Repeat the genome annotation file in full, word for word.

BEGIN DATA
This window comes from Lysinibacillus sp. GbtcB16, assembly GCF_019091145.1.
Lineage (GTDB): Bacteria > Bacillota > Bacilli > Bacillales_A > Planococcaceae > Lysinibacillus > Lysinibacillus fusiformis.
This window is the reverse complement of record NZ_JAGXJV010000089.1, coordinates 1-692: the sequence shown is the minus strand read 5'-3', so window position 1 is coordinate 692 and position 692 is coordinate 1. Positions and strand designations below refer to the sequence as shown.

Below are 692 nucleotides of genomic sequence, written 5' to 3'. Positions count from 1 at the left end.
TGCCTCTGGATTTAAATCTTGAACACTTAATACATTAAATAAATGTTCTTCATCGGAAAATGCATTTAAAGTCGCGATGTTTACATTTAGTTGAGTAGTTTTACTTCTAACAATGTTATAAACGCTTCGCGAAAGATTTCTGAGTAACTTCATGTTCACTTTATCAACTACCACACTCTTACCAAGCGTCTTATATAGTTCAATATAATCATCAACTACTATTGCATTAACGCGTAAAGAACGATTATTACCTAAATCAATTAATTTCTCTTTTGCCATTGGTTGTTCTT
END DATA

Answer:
This window comes from Lysinibacillus sp. GbtcB16, assembly GCF_019091145.1.
Lineage (GTDB): Bacteria > Bacillota > Bacilli > Bacillales_A > Planococcaceae > Lysinibacillus > Lysinibacillus fusiformis.
This window is the reverse complement of record NZ_JAGXJV010000089.1, coordinates 1-692: the sequence shown is the minus strand read 5'-3', so window position 1 is coordinate 692 and position 692 is coordinate 1. Positions and strand designations below refer to the sequence as shown.

Below are 692 nucleotides of genomic sequence, written 5' to 3'. Positions count from 1 at the left end.
TGCCTCTGGATTTAAATCTTGAACACTTAATACATTAAATAAATGTTCTTCATCGGAAAATGCATTTAAAGTCGCGATGTTTACATTTAGTTGAGTAGTTTTACTTCTAACAATGTTATAAACGCTTCGCGAAAGATTTCTGAGTAACTTCATGTTCACTTTATCAACTACCACACTCTTACCAAGCGTCTTATATAGTTCAATATAATCATCAACTACTATTGCATTAACGCGTAAAGAACGATTATTACCTAAATCAATTAATTTCTCTTTTGCCATTGGTTGTTCTT